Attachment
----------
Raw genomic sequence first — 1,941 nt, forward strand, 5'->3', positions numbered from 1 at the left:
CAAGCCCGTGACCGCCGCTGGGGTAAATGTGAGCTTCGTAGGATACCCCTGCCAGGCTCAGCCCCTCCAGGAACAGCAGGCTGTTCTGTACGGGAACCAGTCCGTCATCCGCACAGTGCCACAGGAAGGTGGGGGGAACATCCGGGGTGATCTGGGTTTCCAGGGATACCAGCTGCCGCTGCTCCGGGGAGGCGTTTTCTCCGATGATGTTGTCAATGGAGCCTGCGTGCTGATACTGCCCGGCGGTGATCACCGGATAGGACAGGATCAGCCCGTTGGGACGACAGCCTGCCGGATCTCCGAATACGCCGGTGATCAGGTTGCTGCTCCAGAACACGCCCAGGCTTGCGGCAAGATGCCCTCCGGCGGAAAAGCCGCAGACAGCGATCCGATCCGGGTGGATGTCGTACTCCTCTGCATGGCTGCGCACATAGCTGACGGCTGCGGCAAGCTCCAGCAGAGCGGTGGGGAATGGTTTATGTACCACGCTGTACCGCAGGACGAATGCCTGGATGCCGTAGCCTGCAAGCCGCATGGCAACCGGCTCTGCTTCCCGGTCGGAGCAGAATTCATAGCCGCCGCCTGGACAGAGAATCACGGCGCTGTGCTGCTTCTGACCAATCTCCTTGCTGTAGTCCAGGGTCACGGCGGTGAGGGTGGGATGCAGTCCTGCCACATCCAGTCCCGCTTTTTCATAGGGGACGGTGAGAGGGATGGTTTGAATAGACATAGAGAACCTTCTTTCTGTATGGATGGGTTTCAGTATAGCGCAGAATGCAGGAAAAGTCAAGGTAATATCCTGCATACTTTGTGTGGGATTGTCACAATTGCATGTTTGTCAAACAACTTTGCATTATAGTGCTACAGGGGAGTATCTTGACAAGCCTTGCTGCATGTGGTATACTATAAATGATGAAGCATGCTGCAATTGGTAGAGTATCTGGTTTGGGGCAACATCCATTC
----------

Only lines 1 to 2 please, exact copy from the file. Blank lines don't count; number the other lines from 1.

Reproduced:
Raw genomic sequence first — 1,941 nt, forward strand, 5'->3', positions numbered from 1 at the left:
CAAGCCCGTGACCGCCGCTGGGGTAAATGTGAGCTTCGTAGGATACCCCTGCCAGGCTCAGCCCCTCCAGGAACAGCAGGCTGTTCTGTACGGGAACCAGTCCGTCATCCGCACAGTGCCACAGGAAGGTGGGGGGAACATCCGGGGTGATCTGGGTTTCCAGGGATACCAGCTGCCGCTGCTCCGGGGAGGCGTTTTCTCCGATGATGTTGTCAATGGAGCCTGCGTGCTGATACTGCCCGGCGGTGATCACCGGATAGGACAGGATCAGCCCGTTGGGACGACAGCCTGCCGGATCTCCGAATACGCCGGTGATCAGGTTGCTGCTCCAGAACACGCCCAGGCTTGCGGCAAGATGCCCTCCGGCGGAAAAGCCGCAGACAGCGATCCGATCCGGGTGGATGTCGTACTCCTCTGCATGGCTGCGCACATAGCTGACGGCTGCGGCAAGCTCCAGCAGAGCGGTGGGGAATGGTTTATGTACCACGCTGTACCGCAGGACGAATGCCTGGATGCCGTAGCCTGCAAGCCGCATGGCAACCGGCTCTGCTTCCCGGTCGGAGCAGAATTCATAGCCGCCGCCTGGACAGAGAATCACGGCGCTGTGCTGCTTCTGACCAATCTCCTTGCTGTAGTCCAGGGTCACGGCGGTGAGGGTGGGATGCAGTCCTGCCACATCCAGTCCCGCTTTTTCATAGGGGACGGTGAGAGGGATGGTTTGAATAGACATAGAGAACCTTCTTTCTGTATGGATGGGTTTCAGTATAGCGCAGAATGCAGGAAAAGTCAAGGTAATATCCTGCATACTTTGTGTGGGATTGTCACAATTGCATGTTTGTCAAACAACTTTGCATTATAGTGCTACAGGGGAGTATCTTGACAAGCCTTGCTGCATGTGGTATACTATAAATGATGAAGCATGCTGCAATTGGTAGAGTATCTGGTTTGGGGCAACATCCATTC